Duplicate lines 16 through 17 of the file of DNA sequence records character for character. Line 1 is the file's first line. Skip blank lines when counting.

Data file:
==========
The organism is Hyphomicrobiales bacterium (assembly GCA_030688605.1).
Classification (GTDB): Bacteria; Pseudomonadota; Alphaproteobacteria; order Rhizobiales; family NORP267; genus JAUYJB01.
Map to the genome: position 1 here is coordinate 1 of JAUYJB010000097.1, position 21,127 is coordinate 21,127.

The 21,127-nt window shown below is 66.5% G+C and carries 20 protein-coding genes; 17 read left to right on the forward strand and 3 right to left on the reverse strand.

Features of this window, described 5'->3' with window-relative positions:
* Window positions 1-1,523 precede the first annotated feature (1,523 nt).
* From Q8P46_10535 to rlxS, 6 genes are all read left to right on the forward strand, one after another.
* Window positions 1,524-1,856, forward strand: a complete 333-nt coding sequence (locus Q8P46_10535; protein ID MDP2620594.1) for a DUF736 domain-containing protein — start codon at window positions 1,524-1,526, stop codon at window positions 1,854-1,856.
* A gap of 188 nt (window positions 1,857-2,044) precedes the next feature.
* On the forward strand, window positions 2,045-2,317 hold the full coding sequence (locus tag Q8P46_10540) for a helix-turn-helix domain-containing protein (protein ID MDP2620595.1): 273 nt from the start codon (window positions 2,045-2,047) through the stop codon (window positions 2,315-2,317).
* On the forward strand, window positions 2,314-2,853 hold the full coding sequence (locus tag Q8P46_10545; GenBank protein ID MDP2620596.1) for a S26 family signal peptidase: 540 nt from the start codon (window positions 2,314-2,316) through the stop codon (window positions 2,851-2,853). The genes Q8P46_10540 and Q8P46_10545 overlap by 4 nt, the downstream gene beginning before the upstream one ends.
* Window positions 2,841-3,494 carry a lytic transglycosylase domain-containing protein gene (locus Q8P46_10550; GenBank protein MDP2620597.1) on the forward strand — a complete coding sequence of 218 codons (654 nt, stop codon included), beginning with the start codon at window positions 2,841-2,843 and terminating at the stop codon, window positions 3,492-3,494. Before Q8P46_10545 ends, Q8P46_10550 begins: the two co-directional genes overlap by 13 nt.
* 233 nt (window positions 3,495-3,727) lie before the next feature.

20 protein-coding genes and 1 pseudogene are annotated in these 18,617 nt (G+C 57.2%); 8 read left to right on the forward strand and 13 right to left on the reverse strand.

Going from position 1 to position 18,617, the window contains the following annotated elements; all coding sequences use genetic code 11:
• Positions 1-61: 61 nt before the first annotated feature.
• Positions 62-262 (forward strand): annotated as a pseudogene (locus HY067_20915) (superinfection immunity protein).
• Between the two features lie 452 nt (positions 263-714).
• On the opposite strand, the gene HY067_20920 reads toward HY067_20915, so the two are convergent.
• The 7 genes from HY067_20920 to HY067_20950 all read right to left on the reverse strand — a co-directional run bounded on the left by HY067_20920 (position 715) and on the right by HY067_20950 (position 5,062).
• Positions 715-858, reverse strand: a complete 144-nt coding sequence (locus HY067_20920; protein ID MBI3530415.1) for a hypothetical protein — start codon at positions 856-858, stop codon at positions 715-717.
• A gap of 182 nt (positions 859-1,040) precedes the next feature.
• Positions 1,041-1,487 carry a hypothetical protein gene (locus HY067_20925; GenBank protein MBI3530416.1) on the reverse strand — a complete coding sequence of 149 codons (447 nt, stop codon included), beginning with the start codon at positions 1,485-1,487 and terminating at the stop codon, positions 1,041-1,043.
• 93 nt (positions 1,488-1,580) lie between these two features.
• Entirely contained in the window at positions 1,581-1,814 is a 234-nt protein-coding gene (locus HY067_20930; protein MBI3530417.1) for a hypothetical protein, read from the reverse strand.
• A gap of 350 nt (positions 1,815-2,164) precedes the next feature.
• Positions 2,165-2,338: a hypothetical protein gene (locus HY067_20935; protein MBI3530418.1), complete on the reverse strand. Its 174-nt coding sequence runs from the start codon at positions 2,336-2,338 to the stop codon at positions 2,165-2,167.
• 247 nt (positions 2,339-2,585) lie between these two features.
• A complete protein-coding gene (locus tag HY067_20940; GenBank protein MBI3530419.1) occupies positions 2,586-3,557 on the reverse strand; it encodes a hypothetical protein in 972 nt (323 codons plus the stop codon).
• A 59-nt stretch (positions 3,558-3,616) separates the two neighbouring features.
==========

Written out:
• Positions 1-61: 61 nt before the first annotated feature.
• Positions 62-262 (forward strand): annotated as a pseudogene (locus HY067_20915) (superinfection immunity protein).